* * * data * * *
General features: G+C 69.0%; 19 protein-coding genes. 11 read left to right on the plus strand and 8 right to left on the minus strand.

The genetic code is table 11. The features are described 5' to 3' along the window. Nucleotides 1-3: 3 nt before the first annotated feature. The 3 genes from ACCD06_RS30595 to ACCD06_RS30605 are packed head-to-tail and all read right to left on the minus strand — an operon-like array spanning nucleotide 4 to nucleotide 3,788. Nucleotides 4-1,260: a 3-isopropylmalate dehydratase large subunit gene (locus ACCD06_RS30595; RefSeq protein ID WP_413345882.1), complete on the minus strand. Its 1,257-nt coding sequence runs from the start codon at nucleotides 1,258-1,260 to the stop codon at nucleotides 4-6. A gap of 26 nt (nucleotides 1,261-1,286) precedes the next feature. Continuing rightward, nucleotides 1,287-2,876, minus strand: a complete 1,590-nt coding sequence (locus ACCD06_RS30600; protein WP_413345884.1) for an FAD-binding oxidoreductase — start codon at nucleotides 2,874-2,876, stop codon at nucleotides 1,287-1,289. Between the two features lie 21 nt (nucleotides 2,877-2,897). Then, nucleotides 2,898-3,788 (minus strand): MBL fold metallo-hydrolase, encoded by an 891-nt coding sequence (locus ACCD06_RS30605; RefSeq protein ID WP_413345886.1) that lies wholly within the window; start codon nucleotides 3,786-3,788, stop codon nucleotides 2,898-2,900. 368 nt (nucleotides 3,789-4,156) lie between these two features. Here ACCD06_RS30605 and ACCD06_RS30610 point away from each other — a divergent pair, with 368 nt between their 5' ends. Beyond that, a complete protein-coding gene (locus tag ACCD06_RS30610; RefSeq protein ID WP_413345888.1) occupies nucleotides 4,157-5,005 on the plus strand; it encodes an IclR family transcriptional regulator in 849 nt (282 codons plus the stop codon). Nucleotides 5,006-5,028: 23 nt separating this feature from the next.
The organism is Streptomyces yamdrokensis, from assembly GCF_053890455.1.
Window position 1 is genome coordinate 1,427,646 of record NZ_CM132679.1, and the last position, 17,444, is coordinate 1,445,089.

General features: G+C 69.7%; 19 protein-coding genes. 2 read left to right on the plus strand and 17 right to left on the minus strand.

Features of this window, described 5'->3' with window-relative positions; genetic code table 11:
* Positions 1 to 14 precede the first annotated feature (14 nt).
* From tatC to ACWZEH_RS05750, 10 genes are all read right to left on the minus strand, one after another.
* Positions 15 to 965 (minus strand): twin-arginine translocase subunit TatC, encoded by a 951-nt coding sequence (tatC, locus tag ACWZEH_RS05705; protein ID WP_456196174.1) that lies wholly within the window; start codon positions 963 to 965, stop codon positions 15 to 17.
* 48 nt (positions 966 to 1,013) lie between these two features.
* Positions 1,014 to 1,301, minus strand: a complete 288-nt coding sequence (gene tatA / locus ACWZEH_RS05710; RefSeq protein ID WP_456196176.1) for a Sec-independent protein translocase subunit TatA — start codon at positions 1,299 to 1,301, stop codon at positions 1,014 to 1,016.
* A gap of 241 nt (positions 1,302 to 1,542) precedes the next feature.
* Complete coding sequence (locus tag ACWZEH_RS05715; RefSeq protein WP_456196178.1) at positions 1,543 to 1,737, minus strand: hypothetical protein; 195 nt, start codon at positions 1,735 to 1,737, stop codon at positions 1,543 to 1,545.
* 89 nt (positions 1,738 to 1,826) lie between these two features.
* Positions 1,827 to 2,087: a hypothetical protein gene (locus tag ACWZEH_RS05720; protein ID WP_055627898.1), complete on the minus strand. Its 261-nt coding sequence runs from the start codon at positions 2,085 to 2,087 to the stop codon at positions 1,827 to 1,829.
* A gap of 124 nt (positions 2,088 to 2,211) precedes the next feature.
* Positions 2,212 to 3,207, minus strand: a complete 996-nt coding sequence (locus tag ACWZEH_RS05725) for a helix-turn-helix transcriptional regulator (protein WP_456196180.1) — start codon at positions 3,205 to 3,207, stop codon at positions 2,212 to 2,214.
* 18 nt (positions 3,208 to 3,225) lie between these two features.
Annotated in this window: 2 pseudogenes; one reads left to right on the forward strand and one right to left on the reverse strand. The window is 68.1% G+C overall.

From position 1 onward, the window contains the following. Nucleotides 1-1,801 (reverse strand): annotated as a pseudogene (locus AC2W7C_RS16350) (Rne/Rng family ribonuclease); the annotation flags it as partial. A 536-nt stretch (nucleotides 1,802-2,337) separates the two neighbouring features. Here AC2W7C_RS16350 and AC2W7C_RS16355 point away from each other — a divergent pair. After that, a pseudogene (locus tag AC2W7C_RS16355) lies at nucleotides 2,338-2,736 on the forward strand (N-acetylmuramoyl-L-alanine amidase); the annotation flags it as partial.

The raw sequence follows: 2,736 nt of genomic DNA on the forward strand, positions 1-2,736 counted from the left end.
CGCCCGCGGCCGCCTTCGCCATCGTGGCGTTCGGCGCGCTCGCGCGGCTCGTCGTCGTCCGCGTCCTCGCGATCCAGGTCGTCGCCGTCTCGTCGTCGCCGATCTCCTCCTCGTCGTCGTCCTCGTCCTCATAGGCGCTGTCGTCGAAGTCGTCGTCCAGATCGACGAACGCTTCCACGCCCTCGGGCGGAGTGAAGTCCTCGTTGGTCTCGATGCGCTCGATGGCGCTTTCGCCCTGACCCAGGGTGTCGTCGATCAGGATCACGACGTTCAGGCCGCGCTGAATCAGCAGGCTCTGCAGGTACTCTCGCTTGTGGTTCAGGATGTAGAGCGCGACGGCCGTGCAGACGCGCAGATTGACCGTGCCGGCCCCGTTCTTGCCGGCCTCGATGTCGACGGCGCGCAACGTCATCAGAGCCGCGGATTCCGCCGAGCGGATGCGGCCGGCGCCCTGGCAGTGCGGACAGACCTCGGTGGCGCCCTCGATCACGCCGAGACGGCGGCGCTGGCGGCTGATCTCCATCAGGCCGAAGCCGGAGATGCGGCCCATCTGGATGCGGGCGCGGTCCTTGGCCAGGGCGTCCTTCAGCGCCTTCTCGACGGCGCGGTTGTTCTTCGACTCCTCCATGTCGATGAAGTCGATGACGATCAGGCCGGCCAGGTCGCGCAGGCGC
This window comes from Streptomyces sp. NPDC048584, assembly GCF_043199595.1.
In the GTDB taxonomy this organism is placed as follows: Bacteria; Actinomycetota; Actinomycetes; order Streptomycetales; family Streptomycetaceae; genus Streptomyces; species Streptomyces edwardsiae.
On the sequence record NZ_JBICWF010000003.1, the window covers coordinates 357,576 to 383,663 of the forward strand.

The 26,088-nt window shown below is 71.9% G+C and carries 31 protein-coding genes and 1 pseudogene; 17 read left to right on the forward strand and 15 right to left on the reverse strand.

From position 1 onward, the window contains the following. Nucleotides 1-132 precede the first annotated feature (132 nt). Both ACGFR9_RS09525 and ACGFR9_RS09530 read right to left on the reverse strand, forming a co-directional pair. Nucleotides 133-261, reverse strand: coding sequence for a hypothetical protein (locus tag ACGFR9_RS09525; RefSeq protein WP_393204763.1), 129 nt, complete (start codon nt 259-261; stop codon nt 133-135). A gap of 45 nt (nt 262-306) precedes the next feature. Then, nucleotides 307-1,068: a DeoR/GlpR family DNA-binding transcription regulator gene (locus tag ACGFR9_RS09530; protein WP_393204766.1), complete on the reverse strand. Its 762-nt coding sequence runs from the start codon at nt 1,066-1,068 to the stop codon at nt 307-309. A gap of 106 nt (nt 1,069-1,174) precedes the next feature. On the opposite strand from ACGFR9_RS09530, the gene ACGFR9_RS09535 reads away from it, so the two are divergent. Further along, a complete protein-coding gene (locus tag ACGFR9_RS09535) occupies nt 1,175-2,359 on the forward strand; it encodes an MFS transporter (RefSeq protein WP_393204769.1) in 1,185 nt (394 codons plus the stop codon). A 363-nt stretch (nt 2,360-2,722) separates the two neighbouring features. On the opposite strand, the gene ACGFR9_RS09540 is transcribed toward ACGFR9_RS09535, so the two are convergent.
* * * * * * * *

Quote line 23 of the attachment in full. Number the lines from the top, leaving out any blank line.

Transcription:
This window comes from Streptomyces sp. NPDC048584, assembly GCF_043199595.1.